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Containerization is an essential part of modern software development. AWS and other cloud providers have adopted containers in step with their users and offer services to host them on the cloud.
AWS was the first major cloud provider to sell a managed service for Docker containers when it launched Amazon EC2 Container Service in 2015 -- since renamed Amazon Elastic Container Service (ECS). AWS has continued to expand those offerings and currently has the broadest range of cloud-based managed container services, but they're not without their limitations.
Let's break down where AWS container capabilities stand today and see what industry experts have to say about users' remaining challenges and Amazon's potential areas for improvement.
AWS container capabilities
AWS has four main managed container offerings: ECS, Amazon Elastic Kubernetes Service (EKS), Amazon Elastic Container Registry (ECR) and AWS Fargate. Users can also deploy containers manually on EC2 instances.
ECS is a native container orchestration service that's built to work with the entire AWS platform. Many Amazon cloud services, such as Amazon SageMaker and AWS Batch, can run on ECS. It supports containers that are compliant with the Open Container Initiative (OCI), including Docker, and deeply integrates with Amazon cloud services such as EC2, Elastic Load Balancing, Amazon Virtual Private Cloud, and AWS Identity and Access Management (IAM).
EKS is the Kubernetes variant of AWS' managed container services. AWS first developed its own orchestrator with ECS and still promotes it as the best way to work with its other native cloud services. But AWS added EKS after Kubernetes became a de facto industry standard, said Roy Illsley, a distinguished analyst at Ovum.
Roughly half of all Kubernetes deployments run on AWS, according to a recent Cloud Native Computing Foundation report.
ECR is a managed cloud-based container image registry where customers can store and manage all their container images. Like ECS, it is OCI-compliant. Users can copy their images from Docker Hub or the public Docker registry, or import images from a development environment. The images stored in Amazon ECR are encrypted at rest and access is integrated with IAM services. The current ECR offering does not perform automatic image scanning and threat identification, but AWS said this is on the roadmap.
Fargate is a serverless compute engine built for containers that currently supports ECS. AWS plans to expand this to other orchestrators, Illsley said. Fargate enables users to run containers without worrying about infrastructure. In Fargate, the user describes the initial memory and CPU settings in the task definition, and AWS automatically launches and scales the required compute resources. Fargate is a fit for organizations looking for a simpler container management approach.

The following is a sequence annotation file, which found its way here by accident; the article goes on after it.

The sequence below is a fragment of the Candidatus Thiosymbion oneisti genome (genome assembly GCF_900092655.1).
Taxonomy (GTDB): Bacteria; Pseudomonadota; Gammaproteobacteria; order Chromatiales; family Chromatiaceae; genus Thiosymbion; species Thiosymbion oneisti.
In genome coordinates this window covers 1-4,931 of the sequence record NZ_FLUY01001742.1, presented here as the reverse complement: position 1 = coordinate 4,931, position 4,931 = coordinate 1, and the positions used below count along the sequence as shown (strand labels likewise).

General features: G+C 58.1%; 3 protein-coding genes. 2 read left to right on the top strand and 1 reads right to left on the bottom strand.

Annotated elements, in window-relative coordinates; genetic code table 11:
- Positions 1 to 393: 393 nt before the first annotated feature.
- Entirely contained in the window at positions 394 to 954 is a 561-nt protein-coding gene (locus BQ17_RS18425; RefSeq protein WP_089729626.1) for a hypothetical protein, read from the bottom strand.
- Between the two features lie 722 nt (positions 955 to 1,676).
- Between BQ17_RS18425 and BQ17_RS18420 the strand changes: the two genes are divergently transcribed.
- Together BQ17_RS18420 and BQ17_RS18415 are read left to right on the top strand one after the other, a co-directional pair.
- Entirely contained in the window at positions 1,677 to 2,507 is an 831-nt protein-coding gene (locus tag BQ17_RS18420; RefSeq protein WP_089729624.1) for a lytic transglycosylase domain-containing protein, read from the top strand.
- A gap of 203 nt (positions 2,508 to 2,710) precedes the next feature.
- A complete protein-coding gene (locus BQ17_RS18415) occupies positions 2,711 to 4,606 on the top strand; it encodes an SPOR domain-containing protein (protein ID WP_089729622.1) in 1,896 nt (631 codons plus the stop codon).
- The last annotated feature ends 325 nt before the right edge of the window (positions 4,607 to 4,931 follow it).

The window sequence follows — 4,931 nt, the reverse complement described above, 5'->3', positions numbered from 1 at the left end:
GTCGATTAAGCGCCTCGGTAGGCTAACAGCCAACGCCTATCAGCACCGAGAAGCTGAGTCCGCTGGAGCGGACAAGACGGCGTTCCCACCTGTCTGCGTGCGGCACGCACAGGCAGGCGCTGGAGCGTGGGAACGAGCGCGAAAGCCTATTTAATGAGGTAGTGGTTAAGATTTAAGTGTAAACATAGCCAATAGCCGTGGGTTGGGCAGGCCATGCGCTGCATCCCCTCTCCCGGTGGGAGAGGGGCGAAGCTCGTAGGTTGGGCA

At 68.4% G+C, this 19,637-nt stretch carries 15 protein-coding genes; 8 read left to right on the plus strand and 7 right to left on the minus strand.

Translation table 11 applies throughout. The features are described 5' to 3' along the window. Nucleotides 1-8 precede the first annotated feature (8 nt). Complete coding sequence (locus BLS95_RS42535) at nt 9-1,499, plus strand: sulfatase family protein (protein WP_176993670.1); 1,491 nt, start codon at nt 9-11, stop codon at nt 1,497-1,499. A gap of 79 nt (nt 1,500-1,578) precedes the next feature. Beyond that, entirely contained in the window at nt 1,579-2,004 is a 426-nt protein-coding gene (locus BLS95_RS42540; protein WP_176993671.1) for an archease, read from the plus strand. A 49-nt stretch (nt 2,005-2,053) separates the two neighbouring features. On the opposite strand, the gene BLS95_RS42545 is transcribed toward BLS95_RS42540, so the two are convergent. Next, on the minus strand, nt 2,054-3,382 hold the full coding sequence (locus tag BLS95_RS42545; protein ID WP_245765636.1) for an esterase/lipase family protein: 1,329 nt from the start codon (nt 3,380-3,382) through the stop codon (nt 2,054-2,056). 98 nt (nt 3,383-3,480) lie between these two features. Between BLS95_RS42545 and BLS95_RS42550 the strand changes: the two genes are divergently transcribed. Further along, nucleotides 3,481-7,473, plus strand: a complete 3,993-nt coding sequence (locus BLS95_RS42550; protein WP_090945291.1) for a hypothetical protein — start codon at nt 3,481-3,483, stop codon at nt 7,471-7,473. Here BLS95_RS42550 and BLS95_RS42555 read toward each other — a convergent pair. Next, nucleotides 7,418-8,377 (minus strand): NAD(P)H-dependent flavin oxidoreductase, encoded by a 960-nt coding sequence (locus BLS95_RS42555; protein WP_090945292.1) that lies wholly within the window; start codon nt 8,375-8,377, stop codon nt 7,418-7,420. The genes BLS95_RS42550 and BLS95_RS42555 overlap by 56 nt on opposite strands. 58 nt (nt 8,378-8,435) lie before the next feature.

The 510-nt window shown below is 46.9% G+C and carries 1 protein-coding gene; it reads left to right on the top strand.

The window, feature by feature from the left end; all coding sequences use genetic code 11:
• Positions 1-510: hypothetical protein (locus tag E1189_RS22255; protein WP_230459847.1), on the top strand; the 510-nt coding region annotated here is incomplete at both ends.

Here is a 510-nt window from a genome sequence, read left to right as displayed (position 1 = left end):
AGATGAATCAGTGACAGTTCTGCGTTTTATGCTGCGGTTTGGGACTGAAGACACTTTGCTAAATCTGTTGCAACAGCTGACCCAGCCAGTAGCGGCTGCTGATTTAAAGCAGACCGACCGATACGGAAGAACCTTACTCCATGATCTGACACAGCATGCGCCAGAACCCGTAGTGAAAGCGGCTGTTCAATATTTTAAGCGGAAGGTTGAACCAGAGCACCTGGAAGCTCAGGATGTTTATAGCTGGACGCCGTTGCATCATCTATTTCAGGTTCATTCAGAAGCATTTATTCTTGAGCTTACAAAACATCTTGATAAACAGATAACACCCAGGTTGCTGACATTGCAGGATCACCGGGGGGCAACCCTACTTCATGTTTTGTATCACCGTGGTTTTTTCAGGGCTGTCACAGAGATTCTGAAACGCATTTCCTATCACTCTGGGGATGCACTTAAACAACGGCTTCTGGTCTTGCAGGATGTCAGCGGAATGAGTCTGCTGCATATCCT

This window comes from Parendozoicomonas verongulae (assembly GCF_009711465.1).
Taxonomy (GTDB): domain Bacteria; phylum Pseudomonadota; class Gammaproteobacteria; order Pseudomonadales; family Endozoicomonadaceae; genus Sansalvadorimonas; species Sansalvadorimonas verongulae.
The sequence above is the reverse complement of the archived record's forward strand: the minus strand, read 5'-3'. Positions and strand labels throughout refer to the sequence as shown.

AWS container limitations
Some experts still see plenty of room for growth with AWS' container capabilities. They cite concerns with limited integrations, security and scalability.
For example, AWS may have been an early container adopter, but for each of its managed offerings, customers still need to determine how to integrate the container service with security, logging, storage, networking, databases and other services, said Dave Bartoletti, vice president and principal analyst at Forrester Research.
AWS needs to do more to simplify the use of containers and Kubernetes and better integrate other components and services to create a more cohesive container platform, said Gary Chen, IDC research director of software-defined compute. This applies to both native and third-party integrations. AWS should improve integrations with tools for monitoring and visibility, application performance management, service mesh, serverless, CI/CD build systems and PaaS platforms, he said.
Operations teams are also concerned about container security. Cloud container services can shift some of the burden to the provider, but users are ultimately responsible for many of the configuration and security tasks, Chen said.
Furthermore, AWS does not always exhibit the same flexibility as alternatives such as Google Kubernetes Engine, which was built from the start around Kubernetes and scalability, said Torsten Volk, managing research director at Enterprise Management Associates. Customers want seamless scalability to avoid overprovisioning, and it's a legitimate area of improvement for AWS container services, he said.
Finally, companies that prioritize cross-cloud portability over speed should avoid deep integration with proprietary services of any specific cloud, including AWS, Bartoletti said.
Outpost could open the hybrid cloud for AWS managed container services
Experts are unsure if or when AWS Outposts will support Fargate, but they see the on-premises cloud service as an opportunity to establish hybrid cloud container capabilities through AWS' managed services.
Outpost should support ECS and EKS, though not at launch, Chen said. Fargate support would, in theory, follow. Fargate would likely be a better fit over ECS and EKS, because Fargate already handles the back-end load of container orchestration.
Outposts could become a path for migrating containers readily between on-premises and cloud because it takes infrastructure management out of the equation, Volk said. And more Kubernetes management options will help differentiate AWS container capabilities from competitors, he said.
With this capability, users could potentially write their Kubernetes applications to work on Outpost or Fargate, Volk said.
"It shouldn't matter to you, and then you have a hybrid environment, because Kubernetes is about making an application consistently run everywhere and providing one API to write code for," he said.